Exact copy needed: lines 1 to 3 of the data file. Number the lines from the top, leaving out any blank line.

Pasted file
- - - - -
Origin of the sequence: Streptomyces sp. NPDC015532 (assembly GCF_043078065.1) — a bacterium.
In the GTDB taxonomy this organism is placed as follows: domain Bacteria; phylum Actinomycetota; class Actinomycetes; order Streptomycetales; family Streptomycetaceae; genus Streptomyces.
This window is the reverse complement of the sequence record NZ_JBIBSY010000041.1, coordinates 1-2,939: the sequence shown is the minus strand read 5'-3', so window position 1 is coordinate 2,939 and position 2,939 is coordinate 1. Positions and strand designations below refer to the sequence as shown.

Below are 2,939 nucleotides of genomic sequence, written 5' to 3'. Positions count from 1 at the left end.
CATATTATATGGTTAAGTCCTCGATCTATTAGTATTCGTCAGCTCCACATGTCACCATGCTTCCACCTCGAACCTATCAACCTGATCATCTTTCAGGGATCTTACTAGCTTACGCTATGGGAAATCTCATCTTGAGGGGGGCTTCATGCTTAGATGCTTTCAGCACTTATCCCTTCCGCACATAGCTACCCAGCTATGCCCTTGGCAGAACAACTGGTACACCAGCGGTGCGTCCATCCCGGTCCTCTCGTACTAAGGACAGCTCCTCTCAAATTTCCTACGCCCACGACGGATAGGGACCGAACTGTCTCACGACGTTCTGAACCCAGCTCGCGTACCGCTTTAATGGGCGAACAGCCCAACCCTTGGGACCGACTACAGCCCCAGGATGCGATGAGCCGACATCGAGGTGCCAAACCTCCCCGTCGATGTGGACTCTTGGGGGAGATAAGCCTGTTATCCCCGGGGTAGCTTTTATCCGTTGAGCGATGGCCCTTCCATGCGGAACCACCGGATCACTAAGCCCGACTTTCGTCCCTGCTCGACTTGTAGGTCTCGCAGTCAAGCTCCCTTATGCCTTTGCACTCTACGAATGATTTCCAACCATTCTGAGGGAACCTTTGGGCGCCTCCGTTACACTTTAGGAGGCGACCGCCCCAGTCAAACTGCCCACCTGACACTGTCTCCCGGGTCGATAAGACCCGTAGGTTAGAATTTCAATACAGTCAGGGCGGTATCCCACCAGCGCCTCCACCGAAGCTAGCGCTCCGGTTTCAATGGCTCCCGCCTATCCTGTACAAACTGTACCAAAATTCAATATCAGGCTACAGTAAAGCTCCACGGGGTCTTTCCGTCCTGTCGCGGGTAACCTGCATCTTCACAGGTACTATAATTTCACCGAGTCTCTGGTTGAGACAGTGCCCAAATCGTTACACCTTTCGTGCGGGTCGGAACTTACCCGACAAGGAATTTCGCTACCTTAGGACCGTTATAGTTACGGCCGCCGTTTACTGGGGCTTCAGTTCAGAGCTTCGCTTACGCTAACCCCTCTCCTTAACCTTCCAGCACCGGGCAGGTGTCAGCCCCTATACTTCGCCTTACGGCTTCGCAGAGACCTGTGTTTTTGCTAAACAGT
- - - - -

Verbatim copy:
Origin of the sequence: Streptomyces sp. NPDC015532 (assembly GCF_043078065.1) — a bacterium.
In the GTDB taxonomy this organism is placed as follows: domain Bacteria; phylum Actinomycetota; class Actinomycetes; order Streptomycetales; family Streptomycetaceae; genus Streptomyces.
This window is the reverse complement of the sequence record NZ_JBIBSY010000041.1, coordinates 1-2,939: the sequence shown is the minus strand read 5'-3', so window position 1 is coordinate 2,939 and position 2,939 is coordinate 1. Positions and strand designations below refer to the sequence as shown.